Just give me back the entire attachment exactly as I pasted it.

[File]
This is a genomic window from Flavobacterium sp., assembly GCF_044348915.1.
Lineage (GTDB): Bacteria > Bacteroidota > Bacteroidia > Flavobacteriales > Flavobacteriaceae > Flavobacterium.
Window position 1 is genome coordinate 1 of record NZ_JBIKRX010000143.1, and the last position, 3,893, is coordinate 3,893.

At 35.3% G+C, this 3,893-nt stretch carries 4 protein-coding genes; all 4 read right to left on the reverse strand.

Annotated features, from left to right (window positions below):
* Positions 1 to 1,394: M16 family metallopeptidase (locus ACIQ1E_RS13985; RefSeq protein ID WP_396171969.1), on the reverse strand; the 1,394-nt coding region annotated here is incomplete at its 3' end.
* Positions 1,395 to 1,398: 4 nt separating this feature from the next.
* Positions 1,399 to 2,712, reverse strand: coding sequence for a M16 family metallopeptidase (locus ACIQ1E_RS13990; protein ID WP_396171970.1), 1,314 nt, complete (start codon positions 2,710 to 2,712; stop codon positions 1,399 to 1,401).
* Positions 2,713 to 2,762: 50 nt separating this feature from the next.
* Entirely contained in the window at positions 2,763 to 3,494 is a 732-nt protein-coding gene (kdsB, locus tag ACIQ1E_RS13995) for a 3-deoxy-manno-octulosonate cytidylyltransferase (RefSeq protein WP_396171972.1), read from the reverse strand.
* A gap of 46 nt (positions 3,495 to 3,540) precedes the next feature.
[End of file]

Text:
This is a genomic window from Flavobacterium sp., assembly GCF_044348915.1.
Lineage (GTDB): Bacteria > Bacteroidota > Bacteroidia > Flavobacteriales > Flavobacteriaceae > Flavobacterium.
Window position 1 is genome coordinate 1 of record NZ_JBIKRX010000143.1, and the last position, 3,893, is coordinate 3,893.

At 35.3% G+C, this 3,893-nt stretch carries 4 protein-coding genes; all 4 read right to left on the reverse strand.

Annotated features, from left to right (window positions below):
* Positions 1 to 1,394: M16 family metallopeptidase (locus ACIQ1E_RS13985; RefSeq protein ID WP_396171969.1), on the reverse strand; the 1,394-nt coding region annotated here is incomplete at its 3' end.
* Positions 1,395 to 1,398: 4 nt separating this feature from the next.
* Positions 1,399 to 2,712, reverse strand: coding sequence for a M16 family metallopeptidase (locus ACIQ1E_RS13990; protein ID WP_396171970.1), 1,314 nt, complete (start codon positions 2,710 to 2,712; stop codon positions 1,399 to 1,401).
* Positions 2,713 to 2,762: 50 nt separating this feature from the next.
* Entirely contained in the window at positions 2,763 to 3,494 is a 732-nt protein-coding gene (kdsB, locus tag ACIQ1E_RS13995) for a 3-deoxy-manno-octulosonate cytidylyltransferase (RefSeq protein WP_396171972.1), read from the reverse strand.
* A gap of 46 nt (positions 3,495 to 3,540) precedes the next feature.